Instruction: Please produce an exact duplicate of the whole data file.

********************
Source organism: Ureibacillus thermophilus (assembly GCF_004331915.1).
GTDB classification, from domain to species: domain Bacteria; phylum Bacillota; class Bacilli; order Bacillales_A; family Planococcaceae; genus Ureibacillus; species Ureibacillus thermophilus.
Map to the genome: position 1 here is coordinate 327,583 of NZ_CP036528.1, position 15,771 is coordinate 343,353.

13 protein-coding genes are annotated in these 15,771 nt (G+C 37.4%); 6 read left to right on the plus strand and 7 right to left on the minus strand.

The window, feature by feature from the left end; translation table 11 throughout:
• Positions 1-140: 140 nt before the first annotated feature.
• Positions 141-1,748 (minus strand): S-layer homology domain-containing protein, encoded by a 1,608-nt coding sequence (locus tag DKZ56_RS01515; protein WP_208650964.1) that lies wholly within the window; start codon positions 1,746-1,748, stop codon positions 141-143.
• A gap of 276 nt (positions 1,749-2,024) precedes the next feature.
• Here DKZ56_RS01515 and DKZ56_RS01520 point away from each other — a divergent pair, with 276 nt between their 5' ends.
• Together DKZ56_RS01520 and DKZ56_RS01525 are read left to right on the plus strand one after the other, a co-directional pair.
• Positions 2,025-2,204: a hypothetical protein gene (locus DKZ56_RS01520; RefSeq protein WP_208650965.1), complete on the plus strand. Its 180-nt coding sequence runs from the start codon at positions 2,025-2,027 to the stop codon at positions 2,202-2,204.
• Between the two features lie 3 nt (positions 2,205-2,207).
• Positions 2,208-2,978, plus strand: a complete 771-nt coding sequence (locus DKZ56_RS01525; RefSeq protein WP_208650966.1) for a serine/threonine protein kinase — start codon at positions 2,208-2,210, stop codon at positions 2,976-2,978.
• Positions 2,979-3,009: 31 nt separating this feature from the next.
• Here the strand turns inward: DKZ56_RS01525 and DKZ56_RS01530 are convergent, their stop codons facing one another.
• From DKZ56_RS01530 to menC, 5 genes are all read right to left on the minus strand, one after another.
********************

Source organism: Ureibacillus thermophilus (assembly GCF_004331915.1).
GTDB classification, from domain to species: domain Bacteria; phylum Bacillota; class Bacilli; order Bacillales_A; family Planococcaceae; genus Ureibacillus; species Ureibacillus thermophilus.
Map to the genome: position 1 here is coordinate 327,583 of NZ_CP036528.1, position 15,771 is coordinate 343,353.

13 protein-coding genes are annotated in these 15,771 nt (G+C 37.4%); 6 read left to right on the plus strand and 7 right to left on the minus strand.

The window, feature by feature from the left end; translation table 11 throughout:
• Positions 1-140: 140 nt before the first annotated feature.
• Positions 141-1,748 (minus strand): S-layer homology domain-containing protein, encoded by a 1,608-nt coding sequence (locus tag DKZ56_RS01515; protein WP_208650964.1) that lies wholly within the window; start codon positions 1,746-1,748, stop codon positions 141-143.
• A gap of 276 nt (positions 1,749-2,024) precedes the next feature.
• Here DKZ56_RS01515 and DKZ56_RS01520 point away from each other — a divergent pair, with 276 nt between their 5' ends.
• Together DKZ56_RS01520 and DKZ56_RS01525 are read left to right on the plus strand one after the other, a co-directional pair.
• Positions 2,025-2,204: a hypothetical protein gene (locus DKZ56_RS01520; RefSeq protein WP_208650965.1), complete on the plus strand. Its 180-nt coding sequence runs from the start codon at positions 2,025-2,027 to the stop codon at positions 2,202-2,204.
• Between the two features lie 3 nt (positions 2,205-2,207).
• Positions 2,208-2,978, plus strand: a complete 771-nt coding sequence (locus DKZ56_RS01525; RefSeq protein WP_208650966.1) for a serine/threonine protein kinase — start codon at positions 2,208-2,210, stop codon at positions 2,976-2,978.
• Positions 2,979-3,009: 31 nt separating this feature from the next.
• Here the strand turns inward: DKZ56_RS01525 and DKZ56_RS01530 are convergent, their stop codons facing one another.
• From DKZ56_RS01530 to menC, 5 genes are all read right to left on the minus strand, one after another.